Tundra Swan

(Cygnus columbianus)

               
Conservation Status

IUCN Red List

LC - Least Concern

Tundra Swan

NatureServe

N5B, N5N - Secure Breeding and Nonbreeding

SNRM - Unranked Migrant

Minnesota

not listed

Occurrence

Common migrant

Habitat

Shallow areas of lakes and wetlands, agricultural fields

Size

48 to 60in length

78 wingspan

Photo by Ed Oliveras

Identification

There is usually a small yellow patch (lore) on the bill below each eye. This may not be visible when view at a distance.

 
Voice

 

 
Similar
Species

Mute Swan (Cygnus olor) is larger. The bill is orange with a black knob at the upper base. It is a rare vagrant in eastern Minnesota.

Trumpeter Swan (Cygnus buccinator) is larger. The bill is black and usually has yellow lores. It is much more common and widespread.


Food

 

 
Nesting

 

 
Migration

Late March to mid-May and November


Comments

Subspecies
Bewick's Swan (Cygnus columbianus bewickii) is sometimes treated as a separate species, Cygnus bewickii.


Taxonomy

Order:

Anseriformes (ducks, geese, swans, and relatives)

 

Family:

Anatidae (ducks, geese, and swans)

 

Subfamily:

Anserinae (geese, and swans)

 
Subordinate Taxa

Bewick's Swan (Cygnus columbianus bewickii)

Whistling Swan (Cygnus columbianus columbianus)

 
Synonyms

Olor columbianus


 

 

 

 

 

 

Glossary

lores

Small patches of skin between a bird’s eye and bill, one below each eye.

 

 

 

       

Visitor Photos

   
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Wayne Rasmussen


  Tundra Swan    
       

Swan migration at Tamarac Nat'l Wildlife Refuge - 2009

  Tundra Swan    

Ed Oliveras


  Tundra Swan   Tundra Swan

       
       
       

MinnesotaSeasons.com Photos

   
  Tundra Swan    
       
       

 

Camera

 

     

Slideshows

   
  Tundra Swan
Allen Chartier
 
  Tundra Swan  
     
  Tundra Swan
Andy Reago & Chrissy McClarren
 
  Tundra Swan  
     
  Tundra Swan
JMC Nature Photos
 
  Tundra Swan  
     
  Tundra Swans
Craig A. Mullenbach
 
  Tundra Swans  

 

slideshow

     

Visitor Videos

   
Share your video of this bird.

     
     

Other Videos

 
  Tundra Swan Migration pt1
exceptionals
 
   
 
About

Uploaded on Jan 29, 2007

Migration of the Tundra Swan on the upper Mississippi river late Autumn of 2006.

 
     
  Tundra Swans (Anatidae: Cygnus columbianus) Flying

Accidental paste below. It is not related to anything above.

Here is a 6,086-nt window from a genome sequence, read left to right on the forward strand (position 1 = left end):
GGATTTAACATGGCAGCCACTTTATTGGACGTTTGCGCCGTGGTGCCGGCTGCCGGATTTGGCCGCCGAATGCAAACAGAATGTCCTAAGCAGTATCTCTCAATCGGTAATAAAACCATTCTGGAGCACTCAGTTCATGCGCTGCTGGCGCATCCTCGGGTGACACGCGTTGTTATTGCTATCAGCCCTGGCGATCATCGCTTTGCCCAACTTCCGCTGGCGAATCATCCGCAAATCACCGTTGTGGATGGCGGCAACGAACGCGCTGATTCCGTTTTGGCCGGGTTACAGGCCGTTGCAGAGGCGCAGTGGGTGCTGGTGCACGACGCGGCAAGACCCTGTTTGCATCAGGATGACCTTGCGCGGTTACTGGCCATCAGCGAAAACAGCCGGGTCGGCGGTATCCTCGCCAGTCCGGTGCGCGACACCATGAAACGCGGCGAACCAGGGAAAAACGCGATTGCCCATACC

Carl Barrentine
 
   
 
About

Uploaded on Apr 16, 2010

Migrant Tundra Swans leave the Kellys Slough NWR, North Dakota en route to their Breeding grounds at high latitudes (16 April 2010).

 
     
  Tundra Swans at Pickering Creek Audubon Center
Kelsey Frey
 
   
 
About

Uploaded on Dec 7, 2009

In 2002 and 2005 Pickering Creek Audubon Center (Easton, MD) restored several acres of farmland into freshwater wetland and grassland habitats for migrating waterfowl and shorebirds. Today the wetlands host black ducks, mallards, northern shovelers, green wing teals, pintails, wood ducks, american wigeons, ruddy ducks, canada geese, snow geese, tundra swans, killdeer, yellowlegs, great blue herons, many more birds, and a host of amphibians. The wetlands serve as vital wintering habitat and stopover habitat during migration. Shown are an adult and immature tundra swan preening their feathers visible from the overlook platform November 20, 2009. Canada geese are heard in the background.

 
     
  White Wing | The Tundra Swan Migration
John Davidson
 
   
 
About

Published on Apr 25, 2013

Each year, just at the first hint of spring thaw, massive waves of tundra swans begin a migratory trek from the Chesapeake Bay area, where they winter, to the Beaufort Sea in the Arctic, where they breed and nest. These magnificent birds aren't known to most North Americans, for their fly-past across the vast land is brief. A few days to rest and replenish at various locations in Southern Ontario and Manitoba, but no more. The imperative of an ancient biological clock calls them to keep moving north. For they have a precious few weeks to breed, nest and ready their fledglings for the 4200km return flight in the fall.

The video is part of a feild report on the tundra swan migration, posted at http://www.perfectdayfactory.com/tundra-swans/

 
     
  Tundra Swans, Mississauga; Mar 17, 2013 LFazio
PeregrineFalcon1918
 
   
 
About

Published on Mar 18, 2013

By the hundreds Tundra Swans, harbingers of spring, arrived in north Mississauga, Ontario by mid March, 2013. In a human made water collection culvert, beside the expressway, this primitive migration pattern continues against all human obstacles. Their eerie yodeling calls was a joy to hear; the Swans are on the way to the 'tundra' biome following the atlantic flyway that they have followed for millennia.

 
     

 

Camcorder

         

Visitor Sightings

   
Share your sighting of this bird.

Wayne Rasmussen
2009

Location: Tamarac National Wildlife Refuge

Swan migration at Tamarac Nat'l Wildlife Refuge - 2009

Tundra Swan


Ed Oliveras
11/25/2004

Location: Rieck’s Lake Park, Alma, WI

Tundra Swan


     
     
 

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